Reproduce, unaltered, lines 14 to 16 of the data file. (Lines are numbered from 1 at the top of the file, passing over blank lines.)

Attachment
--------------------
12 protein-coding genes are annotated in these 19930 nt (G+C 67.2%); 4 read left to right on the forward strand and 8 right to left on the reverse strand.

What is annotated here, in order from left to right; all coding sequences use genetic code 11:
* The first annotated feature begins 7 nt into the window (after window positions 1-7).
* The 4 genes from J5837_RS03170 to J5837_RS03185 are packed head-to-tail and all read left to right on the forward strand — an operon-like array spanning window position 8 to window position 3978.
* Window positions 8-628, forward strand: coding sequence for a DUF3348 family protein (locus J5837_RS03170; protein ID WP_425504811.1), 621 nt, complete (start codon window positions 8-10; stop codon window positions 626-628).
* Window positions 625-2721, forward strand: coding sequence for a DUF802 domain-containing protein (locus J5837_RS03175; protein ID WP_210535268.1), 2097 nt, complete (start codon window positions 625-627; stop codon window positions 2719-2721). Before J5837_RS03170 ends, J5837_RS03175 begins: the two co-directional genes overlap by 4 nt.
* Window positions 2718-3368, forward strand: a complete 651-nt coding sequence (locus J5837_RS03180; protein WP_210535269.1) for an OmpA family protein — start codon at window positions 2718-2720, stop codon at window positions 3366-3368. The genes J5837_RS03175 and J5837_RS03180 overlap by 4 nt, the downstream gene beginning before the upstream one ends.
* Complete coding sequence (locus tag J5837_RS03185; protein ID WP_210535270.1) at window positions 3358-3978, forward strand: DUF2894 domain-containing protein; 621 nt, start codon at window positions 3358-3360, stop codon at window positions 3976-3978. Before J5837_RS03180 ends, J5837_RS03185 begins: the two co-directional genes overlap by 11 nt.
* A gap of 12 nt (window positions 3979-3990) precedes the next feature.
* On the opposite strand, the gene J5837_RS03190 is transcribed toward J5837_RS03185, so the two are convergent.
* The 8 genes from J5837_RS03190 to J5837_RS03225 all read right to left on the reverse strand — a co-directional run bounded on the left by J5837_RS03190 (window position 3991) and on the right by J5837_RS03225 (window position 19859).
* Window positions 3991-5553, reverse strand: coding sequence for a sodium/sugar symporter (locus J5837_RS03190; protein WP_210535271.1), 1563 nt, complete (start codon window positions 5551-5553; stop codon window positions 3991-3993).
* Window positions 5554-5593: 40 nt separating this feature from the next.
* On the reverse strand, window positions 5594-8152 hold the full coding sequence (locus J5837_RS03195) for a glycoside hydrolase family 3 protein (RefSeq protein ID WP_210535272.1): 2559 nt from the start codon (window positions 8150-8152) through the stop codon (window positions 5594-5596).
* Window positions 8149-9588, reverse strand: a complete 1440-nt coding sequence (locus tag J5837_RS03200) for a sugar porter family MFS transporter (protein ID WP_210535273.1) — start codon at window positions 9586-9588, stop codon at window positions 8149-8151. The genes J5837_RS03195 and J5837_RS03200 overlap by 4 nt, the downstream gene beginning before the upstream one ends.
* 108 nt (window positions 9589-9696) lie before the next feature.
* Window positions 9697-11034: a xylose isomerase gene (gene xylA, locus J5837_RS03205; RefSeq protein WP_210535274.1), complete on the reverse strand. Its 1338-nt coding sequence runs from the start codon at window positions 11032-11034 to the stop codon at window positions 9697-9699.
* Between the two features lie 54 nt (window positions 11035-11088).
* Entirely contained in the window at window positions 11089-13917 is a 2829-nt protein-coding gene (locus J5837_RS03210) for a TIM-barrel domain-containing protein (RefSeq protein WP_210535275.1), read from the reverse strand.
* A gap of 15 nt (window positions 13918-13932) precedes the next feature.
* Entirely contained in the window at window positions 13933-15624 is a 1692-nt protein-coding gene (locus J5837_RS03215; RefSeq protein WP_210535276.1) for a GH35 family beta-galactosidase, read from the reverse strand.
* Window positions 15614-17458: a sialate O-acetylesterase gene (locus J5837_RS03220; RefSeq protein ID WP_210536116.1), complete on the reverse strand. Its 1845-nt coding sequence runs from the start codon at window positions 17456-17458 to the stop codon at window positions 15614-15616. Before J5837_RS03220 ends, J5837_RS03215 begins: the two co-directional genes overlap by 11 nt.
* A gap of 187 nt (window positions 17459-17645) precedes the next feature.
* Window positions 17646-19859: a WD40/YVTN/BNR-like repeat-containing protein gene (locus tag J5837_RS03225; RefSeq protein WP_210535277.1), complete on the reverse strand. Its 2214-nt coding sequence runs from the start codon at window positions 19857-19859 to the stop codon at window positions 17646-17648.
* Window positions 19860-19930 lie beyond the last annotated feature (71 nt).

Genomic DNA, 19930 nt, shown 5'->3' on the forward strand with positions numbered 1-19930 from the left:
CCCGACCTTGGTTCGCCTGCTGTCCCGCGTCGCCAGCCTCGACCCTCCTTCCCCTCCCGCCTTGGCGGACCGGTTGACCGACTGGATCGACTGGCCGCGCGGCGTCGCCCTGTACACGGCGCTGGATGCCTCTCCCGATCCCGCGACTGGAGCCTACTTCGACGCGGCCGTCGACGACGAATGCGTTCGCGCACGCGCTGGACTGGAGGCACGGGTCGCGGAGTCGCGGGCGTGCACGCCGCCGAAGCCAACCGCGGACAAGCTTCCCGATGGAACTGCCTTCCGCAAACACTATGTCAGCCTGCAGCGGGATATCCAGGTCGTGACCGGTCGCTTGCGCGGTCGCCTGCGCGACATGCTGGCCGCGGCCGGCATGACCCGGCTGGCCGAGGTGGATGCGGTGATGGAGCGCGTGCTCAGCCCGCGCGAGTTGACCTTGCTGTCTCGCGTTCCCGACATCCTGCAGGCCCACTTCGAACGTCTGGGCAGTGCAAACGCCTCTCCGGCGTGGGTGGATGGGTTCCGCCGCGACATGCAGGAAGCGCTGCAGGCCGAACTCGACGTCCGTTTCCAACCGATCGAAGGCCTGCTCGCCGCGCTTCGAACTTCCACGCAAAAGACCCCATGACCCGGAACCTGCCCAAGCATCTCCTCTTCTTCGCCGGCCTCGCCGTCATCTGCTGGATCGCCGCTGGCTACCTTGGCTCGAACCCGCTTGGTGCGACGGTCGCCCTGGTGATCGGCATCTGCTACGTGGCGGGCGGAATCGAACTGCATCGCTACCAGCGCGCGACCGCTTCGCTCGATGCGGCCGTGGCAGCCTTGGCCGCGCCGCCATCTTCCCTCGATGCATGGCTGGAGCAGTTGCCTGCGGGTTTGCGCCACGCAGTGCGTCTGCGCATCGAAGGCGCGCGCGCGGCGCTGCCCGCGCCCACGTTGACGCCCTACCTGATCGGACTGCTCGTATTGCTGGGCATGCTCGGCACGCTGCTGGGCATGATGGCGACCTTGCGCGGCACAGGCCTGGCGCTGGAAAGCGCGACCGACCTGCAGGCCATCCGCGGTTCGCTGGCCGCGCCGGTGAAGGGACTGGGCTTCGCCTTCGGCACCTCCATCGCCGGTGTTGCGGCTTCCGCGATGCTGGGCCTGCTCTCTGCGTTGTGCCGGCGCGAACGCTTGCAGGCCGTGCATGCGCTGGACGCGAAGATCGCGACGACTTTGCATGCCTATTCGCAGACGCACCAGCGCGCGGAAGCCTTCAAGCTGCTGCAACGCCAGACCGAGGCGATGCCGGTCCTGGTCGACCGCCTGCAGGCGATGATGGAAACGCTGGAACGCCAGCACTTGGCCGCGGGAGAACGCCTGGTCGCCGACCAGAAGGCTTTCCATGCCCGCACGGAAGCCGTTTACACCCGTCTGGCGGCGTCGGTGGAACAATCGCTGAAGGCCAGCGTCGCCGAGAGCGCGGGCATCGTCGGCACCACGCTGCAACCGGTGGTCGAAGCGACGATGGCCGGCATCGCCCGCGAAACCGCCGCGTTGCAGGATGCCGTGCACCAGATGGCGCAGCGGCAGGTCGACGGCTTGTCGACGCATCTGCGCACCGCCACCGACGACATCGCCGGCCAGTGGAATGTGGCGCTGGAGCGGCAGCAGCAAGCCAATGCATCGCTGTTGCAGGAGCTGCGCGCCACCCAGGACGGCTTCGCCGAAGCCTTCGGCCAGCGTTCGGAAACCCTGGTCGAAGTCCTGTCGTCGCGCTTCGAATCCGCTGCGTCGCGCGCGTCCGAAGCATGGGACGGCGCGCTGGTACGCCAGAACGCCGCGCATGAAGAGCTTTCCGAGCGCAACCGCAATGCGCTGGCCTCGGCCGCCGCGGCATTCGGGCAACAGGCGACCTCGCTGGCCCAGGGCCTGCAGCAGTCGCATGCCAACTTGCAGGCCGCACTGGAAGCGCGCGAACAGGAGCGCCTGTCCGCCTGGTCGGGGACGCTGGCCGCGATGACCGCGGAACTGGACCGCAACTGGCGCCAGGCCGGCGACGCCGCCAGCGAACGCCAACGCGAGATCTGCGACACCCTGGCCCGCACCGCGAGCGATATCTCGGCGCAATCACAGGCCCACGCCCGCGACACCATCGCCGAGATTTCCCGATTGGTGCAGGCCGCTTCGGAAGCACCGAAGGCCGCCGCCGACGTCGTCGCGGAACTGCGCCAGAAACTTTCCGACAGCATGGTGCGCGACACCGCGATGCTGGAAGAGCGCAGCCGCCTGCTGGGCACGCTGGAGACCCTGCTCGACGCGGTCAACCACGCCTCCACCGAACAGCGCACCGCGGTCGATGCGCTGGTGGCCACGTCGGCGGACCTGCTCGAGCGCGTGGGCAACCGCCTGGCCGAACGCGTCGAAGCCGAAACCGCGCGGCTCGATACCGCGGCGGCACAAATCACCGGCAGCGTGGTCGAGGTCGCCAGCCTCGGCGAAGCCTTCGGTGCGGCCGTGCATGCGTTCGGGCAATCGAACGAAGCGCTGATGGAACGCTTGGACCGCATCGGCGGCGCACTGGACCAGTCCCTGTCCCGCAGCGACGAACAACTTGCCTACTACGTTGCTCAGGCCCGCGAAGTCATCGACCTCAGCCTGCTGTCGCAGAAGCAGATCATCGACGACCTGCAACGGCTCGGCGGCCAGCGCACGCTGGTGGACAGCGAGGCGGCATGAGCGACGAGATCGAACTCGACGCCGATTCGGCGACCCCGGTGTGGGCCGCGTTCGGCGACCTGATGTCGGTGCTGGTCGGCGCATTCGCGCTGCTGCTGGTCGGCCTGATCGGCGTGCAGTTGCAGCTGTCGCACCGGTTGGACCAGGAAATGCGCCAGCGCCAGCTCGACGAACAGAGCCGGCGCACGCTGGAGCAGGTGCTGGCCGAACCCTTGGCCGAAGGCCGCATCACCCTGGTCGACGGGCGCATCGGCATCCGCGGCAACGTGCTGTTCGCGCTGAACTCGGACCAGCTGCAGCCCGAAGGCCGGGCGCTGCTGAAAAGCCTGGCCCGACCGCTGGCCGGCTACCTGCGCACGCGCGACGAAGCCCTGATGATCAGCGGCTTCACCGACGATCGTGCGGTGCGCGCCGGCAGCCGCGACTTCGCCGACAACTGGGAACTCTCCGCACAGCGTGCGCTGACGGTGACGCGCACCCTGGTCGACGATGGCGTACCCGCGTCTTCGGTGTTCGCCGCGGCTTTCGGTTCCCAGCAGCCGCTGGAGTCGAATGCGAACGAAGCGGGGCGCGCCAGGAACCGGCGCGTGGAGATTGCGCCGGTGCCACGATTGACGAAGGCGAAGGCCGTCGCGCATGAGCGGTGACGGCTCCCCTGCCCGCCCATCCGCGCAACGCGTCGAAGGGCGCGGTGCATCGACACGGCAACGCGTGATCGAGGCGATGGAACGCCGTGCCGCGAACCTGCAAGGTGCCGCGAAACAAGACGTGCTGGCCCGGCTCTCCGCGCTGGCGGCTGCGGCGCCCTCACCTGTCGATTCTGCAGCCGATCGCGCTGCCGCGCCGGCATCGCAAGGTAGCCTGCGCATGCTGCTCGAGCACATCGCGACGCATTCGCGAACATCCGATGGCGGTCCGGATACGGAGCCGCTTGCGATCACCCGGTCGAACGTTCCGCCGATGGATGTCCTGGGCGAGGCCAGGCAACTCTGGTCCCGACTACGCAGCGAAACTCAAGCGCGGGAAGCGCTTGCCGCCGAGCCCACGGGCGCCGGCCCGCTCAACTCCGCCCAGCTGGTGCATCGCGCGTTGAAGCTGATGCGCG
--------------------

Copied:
* On the reverse strand, window positions 5594-8152 hold the full coding sequence (locus J5837_RS03195) for a glycoside hydrolase family 3 protein (RefSeq protein ID WP_210535272.1): 2559 nt from the start codon (window positions 8150-8152) through the stop codon (window positions 5594-5596).
* Window positions 8149-9588, reverse strand: a complete 1440-nt coding sequence (locus tag J5837_RS03200) for a sugar porter family MFS transporter (protein ID WP_210535273.1) — start codon at window positions 9586-9588, stop codon at window positions 8149-8151. The genes J5837_RS03195 and J5837_RS03200 overlap by 4 nt, the downstream gene beginning before the upstream one ends.
* 108 nt (window positions 9589-9696) lie before the next feature.